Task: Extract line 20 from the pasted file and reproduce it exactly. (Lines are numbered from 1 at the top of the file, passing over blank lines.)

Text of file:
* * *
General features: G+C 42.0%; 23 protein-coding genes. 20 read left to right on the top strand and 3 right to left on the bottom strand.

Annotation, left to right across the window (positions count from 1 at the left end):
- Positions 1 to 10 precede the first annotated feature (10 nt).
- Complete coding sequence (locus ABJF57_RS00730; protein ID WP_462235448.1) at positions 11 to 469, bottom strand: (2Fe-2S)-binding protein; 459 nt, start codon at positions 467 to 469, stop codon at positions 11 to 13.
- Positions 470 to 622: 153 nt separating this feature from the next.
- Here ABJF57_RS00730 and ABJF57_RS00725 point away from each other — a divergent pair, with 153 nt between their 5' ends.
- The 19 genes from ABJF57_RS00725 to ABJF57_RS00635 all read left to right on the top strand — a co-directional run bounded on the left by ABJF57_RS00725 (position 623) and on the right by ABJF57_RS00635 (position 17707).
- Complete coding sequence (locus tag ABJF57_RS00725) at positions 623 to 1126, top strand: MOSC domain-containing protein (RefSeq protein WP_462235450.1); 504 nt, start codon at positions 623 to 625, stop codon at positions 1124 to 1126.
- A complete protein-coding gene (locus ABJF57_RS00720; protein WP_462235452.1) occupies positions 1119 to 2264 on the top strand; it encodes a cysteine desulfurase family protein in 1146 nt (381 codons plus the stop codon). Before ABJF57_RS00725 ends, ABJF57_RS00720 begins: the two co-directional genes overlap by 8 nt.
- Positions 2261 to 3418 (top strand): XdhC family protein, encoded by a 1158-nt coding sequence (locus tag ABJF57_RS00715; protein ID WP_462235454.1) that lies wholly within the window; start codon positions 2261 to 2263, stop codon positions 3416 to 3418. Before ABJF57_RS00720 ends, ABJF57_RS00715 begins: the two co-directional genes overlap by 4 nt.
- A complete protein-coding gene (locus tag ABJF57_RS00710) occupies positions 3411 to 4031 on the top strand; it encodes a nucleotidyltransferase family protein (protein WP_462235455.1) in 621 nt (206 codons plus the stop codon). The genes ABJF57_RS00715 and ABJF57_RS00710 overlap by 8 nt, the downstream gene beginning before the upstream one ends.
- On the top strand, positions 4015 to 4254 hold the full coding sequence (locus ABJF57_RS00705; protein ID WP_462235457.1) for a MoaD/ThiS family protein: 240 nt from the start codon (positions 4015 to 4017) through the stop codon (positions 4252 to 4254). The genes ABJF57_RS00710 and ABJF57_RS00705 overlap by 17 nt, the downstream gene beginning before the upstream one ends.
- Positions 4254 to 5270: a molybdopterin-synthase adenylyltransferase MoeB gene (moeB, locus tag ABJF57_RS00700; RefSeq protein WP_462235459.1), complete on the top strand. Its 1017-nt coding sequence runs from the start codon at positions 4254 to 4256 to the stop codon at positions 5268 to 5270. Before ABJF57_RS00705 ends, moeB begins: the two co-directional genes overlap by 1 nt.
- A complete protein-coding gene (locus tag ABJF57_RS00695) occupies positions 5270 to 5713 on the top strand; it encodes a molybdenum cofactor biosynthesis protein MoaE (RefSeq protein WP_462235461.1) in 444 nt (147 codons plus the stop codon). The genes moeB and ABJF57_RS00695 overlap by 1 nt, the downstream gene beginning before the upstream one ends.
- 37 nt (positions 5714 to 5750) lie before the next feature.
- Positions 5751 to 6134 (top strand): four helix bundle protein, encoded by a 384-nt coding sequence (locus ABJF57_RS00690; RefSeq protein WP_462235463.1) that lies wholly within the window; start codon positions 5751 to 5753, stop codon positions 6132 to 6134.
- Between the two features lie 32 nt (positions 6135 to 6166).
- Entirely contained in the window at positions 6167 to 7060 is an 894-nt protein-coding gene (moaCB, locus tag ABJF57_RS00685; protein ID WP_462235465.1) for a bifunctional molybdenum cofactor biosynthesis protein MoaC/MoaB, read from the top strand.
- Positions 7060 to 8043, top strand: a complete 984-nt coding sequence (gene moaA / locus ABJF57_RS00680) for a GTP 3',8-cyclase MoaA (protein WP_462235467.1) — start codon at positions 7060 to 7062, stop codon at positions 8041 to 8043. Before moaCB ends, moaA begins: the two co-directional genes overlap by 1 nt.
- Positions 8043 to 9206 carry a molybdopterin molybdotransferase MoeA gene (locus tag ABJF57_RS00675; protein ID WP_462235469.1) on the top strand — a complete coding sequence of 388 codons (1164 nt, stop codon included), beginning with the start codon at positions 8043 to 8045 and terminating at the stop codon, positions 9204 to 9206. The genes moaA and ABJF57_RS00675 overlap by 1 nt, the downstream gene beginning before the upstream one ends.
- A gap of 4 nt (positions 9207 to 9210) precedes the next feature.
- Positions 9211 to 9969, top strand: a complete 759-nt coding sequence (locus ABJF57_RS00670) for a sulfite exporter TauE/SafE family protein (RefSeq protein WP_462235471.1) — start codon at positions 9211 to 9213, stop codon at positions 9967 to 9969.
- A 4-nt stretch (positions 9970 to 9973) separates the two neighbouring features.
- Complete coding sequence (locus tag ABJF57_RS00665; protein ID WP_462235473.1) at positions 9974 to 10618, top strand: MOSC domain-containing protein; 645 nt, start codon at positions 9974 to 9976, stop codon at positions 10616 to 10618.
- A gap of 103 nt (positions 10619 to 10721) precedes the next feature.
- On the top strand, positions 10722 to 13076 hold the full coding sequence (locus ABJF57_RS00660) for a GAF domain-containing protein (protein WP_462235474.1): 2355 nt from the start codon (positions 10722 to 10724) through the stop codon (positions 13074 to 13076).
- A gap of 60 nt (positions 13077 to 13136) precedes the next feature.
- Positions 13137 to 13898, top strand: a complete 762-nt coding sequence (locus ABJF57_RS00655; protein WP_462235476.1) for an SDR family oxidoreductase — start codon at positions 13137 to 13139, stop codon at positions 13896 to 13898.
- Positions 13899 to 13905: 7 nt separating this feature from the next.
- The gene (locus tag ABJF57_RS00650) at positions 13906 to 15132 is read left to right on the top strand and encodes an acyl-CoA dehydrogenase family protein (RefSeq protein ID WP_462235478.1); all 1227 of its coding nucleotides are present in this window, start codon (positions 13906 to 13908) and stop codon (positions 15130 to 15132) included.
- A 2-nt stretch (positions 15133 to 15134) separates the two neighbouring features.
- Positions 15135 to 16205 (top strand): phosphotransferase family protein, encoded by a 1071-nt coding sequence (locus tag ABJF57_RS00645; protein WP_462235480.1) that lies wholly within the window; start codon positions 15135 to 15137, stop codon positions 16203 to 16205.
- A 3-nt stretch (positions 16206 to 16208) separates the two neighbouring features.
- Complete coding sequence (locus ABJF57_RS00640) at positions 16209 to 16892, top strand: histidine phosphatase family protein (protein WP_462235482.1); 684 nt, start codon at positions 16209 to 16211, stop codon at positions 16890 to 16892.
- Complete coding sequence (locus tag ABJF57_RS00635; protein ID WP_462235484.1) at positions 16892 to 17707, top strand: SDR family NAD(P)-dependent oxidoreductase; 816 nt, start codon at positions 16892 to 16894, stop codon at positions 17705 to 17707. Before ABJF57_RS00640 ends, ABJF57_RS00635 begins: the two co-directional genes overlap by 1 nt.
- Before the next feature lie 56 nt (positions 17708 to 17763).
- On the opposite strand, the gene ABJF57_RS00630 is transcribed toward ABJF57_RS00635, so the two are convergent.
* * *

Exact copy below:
- Positions 8043 to 9206 carry a molybdopterin molybdotransferase MoeA gene (locus tag ABJF57_RS00675; protein ID WP_462235469.1) on the top strand — a complete coding sequence of 388 codons (1164 nt, stop codon included), beginning with the start codon at positions 8043 to 8045 and terminating at the stop codon, positions 9204 to 9206. The genes moaA and ABJF57_RS00675 overlap by 1 nt, the downstream gene beginning before the upstream one ends.